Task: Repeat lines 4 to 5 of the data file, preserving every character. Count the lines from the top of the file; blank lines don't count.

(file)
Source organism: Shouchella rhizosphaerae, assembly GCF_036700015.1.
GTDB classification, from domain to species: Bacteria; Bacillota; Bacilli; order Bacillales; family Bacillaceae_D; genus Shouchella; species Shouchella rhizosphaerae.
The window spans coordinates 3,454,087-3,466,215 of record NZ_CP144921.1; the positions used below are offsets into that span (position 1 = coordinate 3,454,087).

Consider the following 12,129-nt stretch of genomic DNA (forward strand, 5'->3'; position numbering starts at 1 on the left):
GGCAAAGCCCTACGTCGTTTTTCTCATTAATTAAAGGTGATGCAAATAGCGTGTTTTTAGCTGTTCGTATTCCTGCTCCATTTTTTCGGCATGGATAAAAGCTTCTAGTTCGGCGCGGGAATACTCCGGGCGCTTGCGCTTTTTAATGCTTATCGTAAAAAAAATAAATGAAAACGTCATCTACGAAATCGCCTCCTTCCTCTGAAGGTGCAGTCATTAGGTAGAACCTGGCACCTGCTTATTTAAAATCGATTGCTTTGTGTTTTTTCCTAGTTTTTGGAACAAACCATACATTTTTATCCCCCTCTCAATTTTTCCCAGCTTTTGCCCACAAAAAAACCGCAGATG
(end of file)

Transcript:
Consider the following 12,129-nt stretch of genomic DNA (forward strand, 5'->3'; position numbering starts at 1 on the left):
GGCAAAGCCCTACGTCGTTTTTCTCATTAATTAAAGGTGATGCAAATAGCGTGTTTTTAGCTGTTCGTATTCCTGCTCCATTTTTTCGGCATGGATAAAAGCTTCTAGTTCGGCGCGGGAATACTCCGGGCGCTTGCGCTTTTTAATGCTTATCGTAAAAAAAATAAATGAAAACGTCATCTACGAAATCGCCTCCTTCCTCTGAAGGTGCAGTCATTAGGTAGAACCTGGCACCTGCTTATTTAAAATCGATTGCTTTGTGTTTTTTCCTAGTTTTTGGAACAAACCATACATTTTTATCCCCCTCTCAATTTTTCCCAGCTTTTGCCCACAAAAAAACCGCAGATG